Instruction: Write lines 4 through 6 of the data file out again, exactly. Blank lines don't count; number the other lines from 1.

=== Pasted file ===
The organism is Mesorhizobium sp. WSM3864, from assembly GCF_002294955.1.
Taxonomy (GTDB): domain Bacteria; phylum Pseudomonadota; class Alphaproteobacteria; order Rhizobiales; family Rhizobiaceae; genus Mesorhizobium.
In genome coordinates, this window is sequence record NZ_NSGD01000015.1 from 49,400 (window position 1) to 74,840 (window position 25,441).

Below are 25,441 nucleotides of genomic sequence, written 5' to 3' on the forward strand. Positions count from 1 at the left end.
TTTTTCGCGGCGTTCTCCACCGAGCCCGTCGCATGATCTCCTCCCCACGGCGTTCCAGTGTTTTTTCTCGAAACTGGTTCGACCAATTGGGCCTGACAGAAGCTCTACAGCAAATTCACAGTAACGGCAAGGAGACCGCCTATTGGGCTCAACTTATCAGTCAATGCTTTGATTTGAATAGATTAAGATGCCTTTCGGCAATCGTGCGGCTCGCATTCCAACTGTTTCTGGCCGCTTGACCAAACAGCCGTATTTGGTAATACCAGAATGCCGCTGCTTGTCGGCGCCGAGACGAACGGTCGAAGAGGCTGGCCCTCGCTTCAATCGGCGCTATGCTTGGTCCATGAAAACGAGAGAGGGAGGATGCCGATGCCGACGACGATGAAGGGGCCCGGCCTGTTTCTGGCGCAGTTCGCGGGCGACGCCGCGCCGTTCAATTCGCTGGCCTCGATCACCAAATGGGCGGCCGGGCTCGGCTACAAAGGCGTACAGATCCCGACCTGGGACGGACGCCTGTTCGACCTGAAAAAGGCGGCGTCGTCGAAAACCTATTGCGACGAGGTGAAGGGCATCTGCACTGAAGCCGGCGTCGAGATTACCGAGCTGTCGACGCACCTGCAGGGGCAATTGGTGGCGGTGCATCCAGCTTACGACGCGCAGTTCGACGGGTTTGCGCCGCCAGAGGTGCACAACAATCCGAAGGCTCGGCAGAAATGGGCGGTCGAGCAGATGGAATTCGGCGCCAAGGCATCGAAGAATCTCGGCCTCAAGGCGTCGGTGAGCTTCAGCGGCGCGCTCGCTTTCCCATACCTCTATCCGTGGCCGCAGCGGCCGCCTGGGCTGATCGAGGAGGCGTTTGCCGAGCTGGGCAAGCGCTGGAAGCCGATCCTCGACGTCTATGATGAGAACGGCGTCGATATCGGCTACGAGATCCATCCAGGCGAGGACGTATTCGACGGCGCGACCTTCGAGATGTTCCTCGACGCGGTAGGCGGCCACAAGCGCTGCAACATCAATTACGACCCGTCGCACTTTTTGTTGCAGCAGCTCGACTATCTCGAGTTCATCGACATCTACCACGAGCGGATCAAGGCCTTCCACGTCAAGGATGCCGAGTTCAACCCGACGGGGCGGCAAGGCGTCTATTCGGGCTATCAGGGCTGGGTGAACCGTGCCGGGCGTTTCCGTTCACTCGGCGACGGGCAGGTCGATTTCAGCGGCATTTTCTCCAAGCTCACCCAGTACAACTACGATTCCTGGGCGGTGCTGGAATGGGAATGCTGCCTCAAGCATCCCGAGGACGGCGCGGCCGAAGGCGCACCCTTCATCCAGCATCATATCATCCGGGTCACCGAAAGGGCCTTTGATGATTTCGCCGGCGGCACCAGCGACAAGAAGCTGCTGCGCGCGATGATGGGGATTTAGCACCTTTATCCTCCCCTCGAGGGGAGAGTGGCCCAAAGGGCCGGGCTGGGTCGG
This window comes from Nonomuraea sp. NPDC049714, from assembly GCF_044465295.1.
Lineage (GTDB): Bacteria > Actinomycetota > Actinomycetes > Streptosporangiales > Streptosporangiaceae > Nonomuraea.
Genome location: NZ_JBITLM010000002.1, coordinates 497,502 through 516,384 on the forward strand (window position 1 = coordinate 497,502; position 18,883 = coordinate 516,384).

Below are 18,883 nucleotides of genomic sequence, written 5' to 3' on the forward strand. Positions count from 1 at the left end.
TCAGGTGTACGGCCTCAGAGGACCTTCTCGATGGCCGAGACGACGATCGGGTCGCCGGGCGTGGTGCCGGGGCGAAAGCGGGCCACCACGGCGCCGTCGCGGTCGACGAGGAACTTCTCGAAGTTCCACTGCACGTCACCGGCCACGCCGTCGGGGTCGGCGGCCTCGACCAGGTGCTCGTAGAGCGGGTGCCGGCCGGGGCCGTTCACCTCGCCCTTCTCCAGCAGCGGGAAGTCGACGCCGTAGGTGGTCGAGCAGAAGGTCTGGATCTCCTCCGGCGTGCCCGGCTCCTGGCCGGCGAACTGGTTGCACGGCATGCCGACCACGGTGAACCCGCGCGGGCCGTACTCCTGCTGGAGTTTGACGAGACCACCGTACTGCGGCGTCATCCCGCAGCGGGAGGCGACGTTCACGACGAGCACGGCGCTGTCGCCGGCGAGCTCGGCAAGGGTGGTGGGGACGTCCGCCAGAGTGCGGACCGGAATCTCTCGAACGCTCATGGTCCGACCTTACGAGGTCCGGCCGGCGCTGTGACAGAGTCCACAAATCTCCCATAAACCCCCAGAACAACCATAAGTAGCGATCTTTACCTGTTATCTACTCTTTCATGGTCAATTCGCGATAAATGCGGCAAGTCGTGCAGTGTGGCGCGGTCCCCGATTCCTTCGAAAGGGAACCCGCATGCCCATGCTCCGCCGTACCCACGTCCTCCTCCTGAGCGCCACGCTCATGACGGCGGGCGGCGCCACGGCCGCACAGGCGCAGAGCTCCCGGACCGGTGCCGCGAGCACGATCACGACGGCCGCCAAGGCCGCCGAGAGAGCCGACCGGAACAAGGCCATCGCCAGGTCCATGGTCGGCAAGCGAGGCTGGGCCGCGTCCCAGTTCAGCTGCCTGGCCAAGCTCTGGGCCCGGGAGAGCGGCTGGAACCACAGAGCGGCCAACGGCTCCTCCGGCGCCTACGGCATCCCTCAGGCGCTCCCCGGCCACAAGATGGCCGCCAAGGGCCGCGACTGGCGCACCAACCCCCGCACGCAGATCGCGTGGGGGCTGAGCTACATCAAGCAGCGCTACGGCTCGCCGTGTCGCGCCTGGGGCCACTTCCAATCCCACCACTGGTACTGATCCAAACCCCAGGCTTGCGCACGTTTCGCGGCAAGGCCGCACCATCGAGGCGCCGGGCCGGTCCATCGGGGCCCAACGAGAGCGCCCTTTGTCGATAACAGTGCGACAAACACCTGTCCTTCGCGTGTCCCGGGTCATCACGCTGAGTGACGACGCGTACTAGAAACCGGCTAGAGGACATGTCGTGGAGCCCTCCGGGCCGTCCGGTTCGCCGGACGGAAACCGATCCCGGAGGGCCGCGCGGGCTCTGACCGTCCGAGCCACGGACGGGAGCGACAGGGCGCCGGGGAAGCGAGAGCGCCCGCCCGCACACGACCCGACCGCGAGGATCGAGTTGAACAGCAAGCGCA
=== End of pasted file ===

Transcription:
Below are 25,441 nucleotides of genomic sequence, written 5' to 3' on the forward strand. Positions count from 1 at the left end.
TTTTTCGCGGCGTTCTCCACCGAGCCCGTCGCATGATCTCCTCCCCACGGCGTTCCAGTGTTTTTTCTCGAAACTGGTTCGACCAATTGGGCCTGACAGAAGCTCTACAGCAAATTCACAGTAACGGCAAGGAGACCGCCTATTGGGCTCAACTTATCAGTCAATGCTTTGATTTGAATAGATTAAGATGCCTTTCGGCAATCGTGCGGCTCGCATTCCAACTGTTTCTGGCCGCTTGACCAAACAGCCGTATTTGGTAATACCAGAATGCCGCTGCTTGTCGGCGCCGAGACGAACGGTCGAAGAGGCTGGCCCTCGCTTCAATCGGCGCTATGCTTGGTCCATGAAAACGAGAGAGGGAGGATGCCGATGCCGACGACGATGAAGGGGCCCGGCCTGTTTCTGGCGCAGTTCGCGGGCGACGCCGCGCCGTTCAATTCGCTGGCCTCGATCACCAAATGGGCGGCCGGGCTCGGCTACAAAGGCGTACAGATCCCGACCTGGGACGGACGCCTGTTCGACCTGAAAAAGGCGGCGTCGTCGAAAACCTATTGCGACGAGGTGAAGGGCATCTGCACTGAAGCCGGCGTCGAGATTACCGAGCTGTCGACGCACCTGCAGGGGCAATTGGTGGCGGTGCATCCAGCTTACGACGCGCAGTTCGACGGGTTTGCGCCGCCAGAGGTGCACAACAATCCGAAGGCTCGGCAGAAATGGGCGGTCGAGCAGATGGAATTCGGCGCCAAGGCATCGAAGAATCTCGGCCTCAAGGCGTCGGTGAGCTTCAGCGGCGCGCTCGCTTTCCCATACCTCTATCCGTGGCCGCAGCGGCCGCCTGGGCTGATCGAGGAGGCGTTTGCCGAGCTGGGCAAGCGCTGGAAGCCGATCCTCGACGTCTATGATGAGAACGGCGTCGATATCGGCTACGAGATCCATCCAGGCGAGGACGTATTCGACGGCGCGACCTTCGAGATGTTCCTCGACGCGGTAGGCGGCCACAAGCGCTGCAACATCAATTACGACCCGTCGCACTTTTTGTTGCAGCAGCTCGACTATCTCGAGTTCATCGACATCTACCACGAGCGGATCAAGGCCTTCCACGTCAAGGATGCCGAGTTCAACCCGACGGGGCGGCAAGGCGTCTATTCGGGCTATCAGGGCTGGGTGAACCGTGCCGGGCGTTTCCGTTCACTCGGCGACGGGCAGGTCGATTTCAGCGGCATTTTCTCCAAGCTCACCCAGTACAACTACGATTCCTGGGCGGTGCTGGAATGGGAATGCTGCCTCAAGCATCCCGAGGACGGCGCGGCCGAAGGCGCACCCTTCATCCAGCATCATATCATCCGGGTCACCGAAAGGGCCTTTGATGATTTCGCCGGCGGCACCAGCGACAAGAAGCTGCTGCGCGCGATGATGGGGATTTAGCACCTTTATCCTCCCCTCGAGGGGAGAGTGGCCCAAAGGGCCGGGCTGGGTCGG
This window comes from Nonomuraea sp. NPDC049714, from assembly GCF_044465295.1.